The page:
Four people hurt in ‘random stabbings’ in Edmonton, UK

April 1, 2019 | Brainwave Science

Four people hurt in 'random stabbings’ in Edmonton, UKSITUATION

What is being termed a spate of cowardly and senseless attacks in North London, where four people have been stabbed. It is believed that the attacks are linked. Within 10 hours, a woman and three men, who were walking from behind were knifed on the back. Two of the people are in critical condition. For this crime two men have been arrested on the suspicion of causing grievous bodily harm.

The first suspect was detained just before 11:00 BST in Fore Street, Edmonton, with police saying that inquiries were continuing to establish if he is the person behind the stabbings. The second man, aged in his 40s, was arrested later on Sunday at a residential address in Edmonton. Both men remain in police custody.

Because none of the victims was robbed and had not engaged in conversation before being attacked, the Met believes that the motive “appears to be solely to inflict harm”. A spokesman suspects a lone knifeman and “mental health issues may be a factor”.

The victims

The first attack was on a 45-year-old woman who was hurt in Aberdeen Road at 19:02 GMT on Saturday. She remains in a critical condition in an east London hospital.

Four hours later, a 52-year-old man was stabbed half a mile away in Park Avenue. His injuries are not life-threatening.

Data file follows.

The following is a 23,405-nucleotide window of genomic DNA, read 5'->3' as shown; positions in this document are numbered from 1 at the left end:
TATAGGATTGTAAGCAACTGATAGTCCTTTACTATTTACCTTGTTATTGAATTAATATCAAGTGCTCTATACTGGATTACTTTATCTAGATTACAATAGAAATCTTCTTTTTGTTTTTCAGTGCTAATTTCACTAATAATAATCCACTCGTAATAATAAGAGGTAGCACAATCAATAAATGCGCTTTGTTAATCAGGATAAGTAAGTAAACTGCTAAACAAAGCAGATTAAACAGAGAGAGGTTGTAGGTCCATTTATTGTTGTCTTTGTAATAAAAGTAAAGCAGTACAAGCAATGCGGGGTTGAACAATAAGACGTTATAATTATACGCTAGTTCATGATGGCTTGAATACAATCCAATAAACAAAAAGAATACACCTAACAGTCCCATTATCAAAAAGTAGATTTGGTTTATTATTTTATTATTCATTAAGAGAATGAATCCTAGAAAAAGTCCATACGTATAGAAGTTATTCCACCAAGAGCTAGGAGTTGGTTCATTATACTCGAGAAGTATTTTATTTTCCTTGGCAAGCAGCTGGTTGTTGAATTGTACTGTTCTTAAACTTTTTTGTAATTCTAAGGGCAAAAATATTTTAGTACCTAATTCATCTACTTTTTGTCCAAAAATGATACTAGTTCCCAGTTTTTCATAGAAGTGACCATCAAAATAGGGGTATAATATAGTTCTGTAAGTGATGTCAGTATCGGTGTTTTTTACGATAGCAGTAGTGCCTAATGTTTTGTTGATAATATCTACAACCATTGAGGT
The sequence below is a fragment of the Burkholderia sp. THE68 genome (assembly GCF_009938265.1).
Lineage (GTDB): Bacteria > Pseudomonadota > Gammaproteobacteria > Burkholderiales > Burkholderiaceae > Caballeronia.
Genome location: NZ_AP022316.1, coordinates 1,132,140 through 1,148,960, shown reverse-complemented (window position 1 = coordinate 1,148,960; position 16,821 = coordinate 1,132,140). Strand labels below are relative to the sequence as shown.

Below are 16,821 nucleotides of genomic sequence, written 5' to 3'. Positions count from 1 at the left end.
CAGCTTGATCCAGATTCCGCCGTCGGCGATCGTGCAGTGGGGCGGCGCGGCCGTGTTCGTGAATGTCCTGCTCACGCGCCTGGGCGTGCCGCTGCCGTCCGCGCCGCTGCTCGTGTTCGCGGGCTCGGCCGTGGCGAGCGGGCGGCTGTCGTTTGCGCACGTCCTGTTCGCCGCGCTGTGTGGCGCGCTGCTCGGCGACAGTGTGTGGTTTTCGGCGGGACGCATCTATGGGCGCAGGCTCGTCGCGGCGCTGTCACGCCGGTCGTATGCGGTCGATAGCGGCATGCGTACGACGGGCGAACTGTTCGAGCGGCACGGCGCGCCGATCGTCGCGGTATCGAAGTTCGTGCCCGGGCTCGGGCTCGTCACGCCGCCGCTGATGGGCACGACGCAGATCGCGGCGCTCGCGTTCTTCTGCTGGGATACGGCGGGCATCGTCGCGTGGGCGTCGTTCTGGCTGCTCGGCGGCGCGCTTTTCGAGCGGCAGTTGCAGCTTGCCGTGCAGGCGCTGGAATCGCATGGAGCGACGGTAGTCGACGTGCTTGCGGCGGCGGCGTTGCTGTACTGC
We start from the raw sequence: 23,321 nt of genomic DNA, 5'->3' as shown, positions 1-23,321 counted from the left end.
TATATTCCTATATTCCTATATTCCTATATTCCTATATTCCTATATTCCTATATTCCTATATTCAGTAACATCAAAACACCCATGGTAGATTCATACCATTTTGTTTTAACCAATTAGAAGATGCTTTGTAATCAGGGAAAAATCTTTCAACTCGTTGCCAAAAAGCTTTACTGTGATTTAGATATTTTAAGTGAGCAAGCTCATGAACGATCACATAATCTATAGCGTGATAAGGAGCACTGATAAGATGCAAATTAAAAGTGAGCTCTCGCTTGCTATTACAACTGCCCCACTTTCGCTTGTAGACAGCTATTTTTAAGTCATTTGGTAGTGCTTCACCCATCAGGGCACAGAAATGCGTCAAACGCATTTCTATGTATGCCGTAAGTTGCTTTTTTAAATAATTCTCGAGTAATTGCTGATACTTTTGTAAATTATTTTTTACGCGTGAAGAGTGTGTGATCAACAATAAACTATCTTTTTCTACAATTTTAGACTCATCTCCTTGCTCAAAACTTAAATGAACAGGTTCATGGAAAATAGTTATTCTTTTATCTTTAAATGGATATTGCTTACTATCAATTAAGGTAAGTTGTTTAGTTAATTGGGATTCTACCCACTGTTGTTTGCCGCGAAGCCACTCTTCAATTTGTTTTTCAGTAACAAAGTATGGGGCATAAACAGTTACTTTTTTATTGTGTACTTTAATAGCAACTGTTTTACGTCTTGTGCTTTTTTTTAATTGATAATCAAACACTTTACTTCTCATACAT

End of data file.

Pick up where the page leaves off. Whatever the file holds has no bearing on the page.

Police believe the third attack happened less than a mile away in Silver Street. The victim, a 23-year-old man, was found injured at Seven Sisters Tube station at about 04:00 BST. He is in a critical condition in hospital.

The final stabbing happened at 09:42 in Brettenham Road, less than a mile away from Silver Street. The 29-year-old man has been taken to hospital after being stabbed in the back. He has potentially life-changing injuries.

The public is terrified to walk alone in these streets of Edmonton. Detectives said they were searching for a skinny black man, who is about 6ft 3in tall and was wearing dark clothing.


The number of knife related crimes in England and Wales have been rising sharply ever since 2014. There were 39,818 knife crime offenses in the 12 months ending September 2018. This is a two-thirds increase from the low-point in the year ending March 2014, when there were 23,945 offenses.

Out of the 44 police forces, 42 recorded a rise in knife crime since 2011. According to The Ministry of Justice, Most perpetrators of knife crime are over 18. Also, knife crime tends to be more prevalent in large cities, like in London.

While some attribute rising knife crime disputes between gangs and drug dealers, others attribute it to decreasing police budgets. In fact, there is a steep decline in ‘stop and searches’ across England and Wales.

From 2009, the number of stops fell sharply across England and Wales, especially in London, primarily because of concerns that the measures unfairly targeted young black men, wasted police resources and were ineffective at catching criminals.

This is indicative of the fact that the police and relevant authorities increasing believe that random and brute-force measures are ineffective in preventing crime, especially in areas with high crime-rates like London City.

To add to this, the number of police officers in England and Wales has decreased by more than 14% since 2018. This may not seem much, but it means that for every 7 police officers, there now are 6.